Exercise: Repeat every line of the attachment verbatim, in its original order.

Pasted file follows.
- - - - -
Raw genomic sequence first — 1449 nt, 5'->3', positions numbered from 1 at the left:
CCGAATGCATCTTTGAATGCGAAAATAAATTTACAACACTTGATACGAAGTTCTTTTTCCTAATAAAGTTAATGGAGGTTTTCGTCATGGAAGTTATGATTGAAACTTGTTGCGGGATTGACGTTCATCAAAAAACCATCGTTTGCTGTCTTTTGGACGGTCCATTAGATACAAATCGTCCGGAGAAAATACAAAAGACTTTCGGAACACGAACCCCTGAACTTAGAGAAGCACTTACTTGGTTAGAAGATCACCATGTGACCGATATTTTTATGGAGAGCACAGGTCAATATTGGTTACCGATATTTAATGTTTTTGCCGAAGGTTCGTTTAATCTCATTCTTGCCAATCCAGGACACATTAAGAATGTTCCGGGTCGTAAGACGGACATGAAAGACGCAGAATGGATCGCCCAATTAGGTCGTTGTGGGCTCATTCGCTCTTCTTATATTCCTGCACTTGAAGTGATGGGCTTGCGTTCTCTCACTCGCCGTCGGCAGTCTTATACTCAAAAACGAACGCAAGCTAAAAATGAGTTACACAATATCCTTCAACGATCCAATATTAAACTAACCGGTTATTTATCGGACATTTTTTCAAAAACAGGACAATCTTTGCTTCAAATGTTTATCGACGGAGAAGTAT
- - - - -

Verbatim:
Raw genomic sequence first — 1449 nt, 5'->3', positions numbered from 1 at the left:
CCGAATGCATCTTTGAATGCGAAAATAAATTTACAACACTTGATACGAAGTTCTTTTTCCTAATAAAGTTAATGGAGGTTTTCGTCATGGAAGTTATGATTGAAACTTGTTGCGGGATTGACGTTCATCAAAAAACCATCGTTTGCTGTCTTTTGGACGGTCCATTAGATACAAATCGTCCGGAGAAAATACAAAAGACTTTCGGAACACGAACCCCTGAACTTAGAGAAGCACTTACTTGGTTAGAAGATCACCATGTGACCGATATTTTTATGGAGAGCACAGGTCAATATTGGTTACCGATATTTAATGTTTTTGCCGAAGGTTCGTTTAATCTCATTCTTGCCAATCCAGGACACATTAAGAATGTTCCGGGTCGTAAGACGGACATGAAAGACGCAGAATGGATCGCCCAATTAGGTCGTTGTGGGCTCATTCGCTCTTCTTATATTCCTGCACTTGAAGTGATGGGCTTGCGTTCTCTCACTCGCCGTCGGCAGTCTTATACTCAAAAACGAACGCAAGCTAAAAATGAGTTACACAATATCCTTCAACGATCCAATATTAAACTAACCGGTTATTTATCGGACATTTTTTCAAAAACAGGACAATCTTTGCTTCAAATGTTTATCGACGGAGAAGTAT